dependent system on the game (although the game can
still affect it’s design as Matt pointed out). Try
building a strong 4wd chassis, something many teams use
year after year. After that, work on a 2wd or something
more radical. Regardless its going to help you gain
experience building systems, teach you about
drivetrains and give you another chassis to use in
driving practice. Try other things such as arms and
lifts as well.

Offseaon R&D, as our team calls it, is a way to build

the experience needed so you can start rising to the
level of these awesome powerhouse teams, whose
technology can simply blow your mind.

Now under the legal issue, nobody says these have to be

the actual systems you use on a future robot, but after
designing and building one once, you should be able to
easily do another in the six weeks.

Justin Ridley - MI Roboworks

Posted by Ken Leung at 03/20/2001 5:37 AM EST

Student on team #192, Gunn Robotics Team, from Henry M. Gunn Senior High School.

In Reply to: Re: DRIVE SYSTEM
Posted by Matt Leese on 03/18/2001 3:11 PM EST:

It is true that the drive system is very dependent on the game… If the game is like last year’s where there were a lot of robots pushing each other, you will need to build a high torque and/or high maneuverable drive train to beat your opponents, while this year traction and torque are a lot more desirable if you are planning to manipulate two goals onto the bridge…

However, it never hurt to do some experiment on your own, where you can try out the motors in different type of driving. Two years ago we tried out a holonomic drive system that’s supposed to allow the robot to maneuver anyway it want. It turns out to be totally unnecessary for the competition. But we learned a great deal about putting together drive train and manufacturing skills.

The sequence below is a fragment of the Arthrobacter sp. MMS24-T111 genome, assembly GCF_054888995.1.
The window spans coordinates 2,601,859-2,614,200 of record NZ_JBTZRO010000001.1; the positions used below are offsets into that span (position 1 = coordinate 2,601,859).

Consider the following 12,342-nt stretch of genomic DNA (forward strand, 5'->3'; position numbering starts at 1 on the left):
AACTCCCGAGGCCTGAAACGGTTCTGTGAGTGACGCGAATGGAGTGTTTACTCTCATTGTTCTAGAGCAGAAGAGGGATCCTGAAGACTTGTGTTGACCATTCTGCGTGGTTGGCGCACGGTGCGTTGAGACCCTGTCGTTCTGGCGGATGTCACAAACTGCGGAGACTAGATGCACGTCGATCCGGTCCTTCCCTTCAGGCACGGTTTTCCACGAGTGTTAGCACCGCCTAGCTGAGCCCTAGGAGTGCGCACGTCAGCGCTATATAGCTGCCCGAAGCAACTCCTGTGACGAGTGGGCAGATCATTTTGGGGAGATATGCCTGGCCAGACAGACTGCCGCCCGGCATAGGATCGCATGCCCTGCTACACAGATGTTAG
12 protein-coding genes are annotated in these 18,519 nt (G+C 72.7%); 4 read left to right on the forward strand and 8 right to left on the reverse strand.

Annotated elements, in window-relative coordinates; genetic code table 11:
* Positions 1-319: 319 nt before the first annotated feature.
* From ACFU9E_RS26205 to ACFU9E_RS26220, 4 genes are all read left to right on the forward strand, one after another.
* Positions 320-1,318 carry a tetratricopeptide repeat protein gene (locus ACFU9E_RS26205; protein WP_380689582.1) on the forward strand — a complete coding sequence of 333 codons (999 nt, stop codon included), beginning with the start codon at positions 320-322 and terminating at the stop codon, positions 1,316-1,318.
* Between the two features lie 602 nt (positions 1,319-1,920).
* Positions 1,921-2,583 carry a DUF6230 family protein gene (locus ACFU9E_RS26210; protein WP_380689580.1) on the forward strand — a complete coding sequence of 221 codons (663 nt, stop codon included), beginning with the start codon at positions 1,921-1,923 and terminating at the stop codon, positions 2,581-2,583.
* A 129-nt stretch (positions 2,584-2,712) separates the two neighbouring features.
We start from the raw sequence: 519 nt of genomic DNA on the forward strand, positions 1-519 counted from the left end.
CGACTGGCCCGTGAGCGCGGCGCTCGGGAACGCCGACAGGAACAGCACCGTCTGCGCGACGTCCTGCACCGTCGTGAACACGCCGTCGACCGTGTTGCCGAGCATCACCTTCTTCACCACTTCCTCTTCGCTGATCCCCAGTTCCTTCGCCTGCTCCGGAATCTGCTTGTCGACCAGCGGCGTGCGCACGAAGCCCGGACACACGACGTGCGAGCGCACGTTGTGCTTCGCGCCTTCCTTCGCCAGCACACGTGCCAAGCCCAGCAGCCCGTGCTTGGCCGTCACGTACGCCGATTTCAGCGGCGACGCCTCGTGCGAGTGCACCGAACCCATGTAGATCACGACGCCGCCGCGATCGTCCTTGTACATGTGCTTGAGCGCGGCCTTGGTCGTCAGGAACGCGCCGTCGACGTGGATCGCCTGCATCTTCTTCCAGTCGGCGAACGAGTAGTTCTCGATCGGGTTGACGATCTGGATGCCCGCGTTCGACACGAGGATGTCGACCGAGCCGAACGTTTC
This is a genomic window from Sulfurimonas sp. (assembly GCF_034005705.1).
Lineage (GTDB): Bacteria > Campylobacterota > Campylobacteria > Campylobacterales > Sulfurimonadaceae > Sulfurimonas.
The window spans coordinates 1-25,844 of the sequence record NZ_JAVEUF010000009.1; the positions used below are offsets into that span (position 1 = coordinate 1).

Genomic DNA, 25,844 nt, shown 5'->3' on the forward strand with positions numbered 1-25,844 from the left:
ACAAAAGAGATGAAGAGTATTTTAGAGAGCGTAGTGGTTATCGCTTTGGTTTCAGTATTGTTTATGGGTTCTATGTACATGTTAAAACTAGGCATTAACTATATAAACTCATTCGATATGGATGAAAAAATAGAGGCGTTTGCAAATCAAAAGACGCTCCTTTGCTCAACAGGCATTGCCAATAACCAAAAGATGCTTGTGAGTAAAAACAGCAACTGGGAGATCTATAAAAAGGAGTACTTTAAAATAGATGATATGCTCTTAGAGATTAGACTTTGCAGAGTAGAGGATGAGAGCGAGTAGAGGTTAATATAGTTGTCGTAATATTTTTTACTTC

Do all you want to do off-season. Call it a personal hobby if you want. Try out different drive system that have been used:

The tank drive with two drill motors, each controlling one side of the drive train with two wheels.

Or the two wheels, two casters design where each drill motor control a wheel, and the casters allowing the back of the robot spin more freely, losing less energy in friction compare to the tank drive

Maybe even add couple of motors to the tank drive to spin the wheels, up grade it to a crab drive…

Hey, even just trying out 6 wheels with the tank drive is lots of fun. Try out the design of having the center set of wheels lowered more into the ground than the front and back ones. Do different modification to the wheels to add more traction…

Trust me, it is SO much fun, as well as a great learning experience in both building a robot and team work. There are just so many good things about doing this. FIRST will never stop you from exploring engineering on your own.

Just make sure you actually get a fresh start when the competition starts. You want to examine the game closely, and decide what kind of drive system will give you the best result. Then, follow the good old steps of designing, prototyping, testing, manufacturing… etc.

Good Luck!

Posted by Patrick Dingle at 03/18/2001 9:47 PM EST

Coach on team #639, Red B^2, from Ithaca High School and Cornell University.

Posted by Rob DeCotiis on 03/18/2001 1:49 PM EST: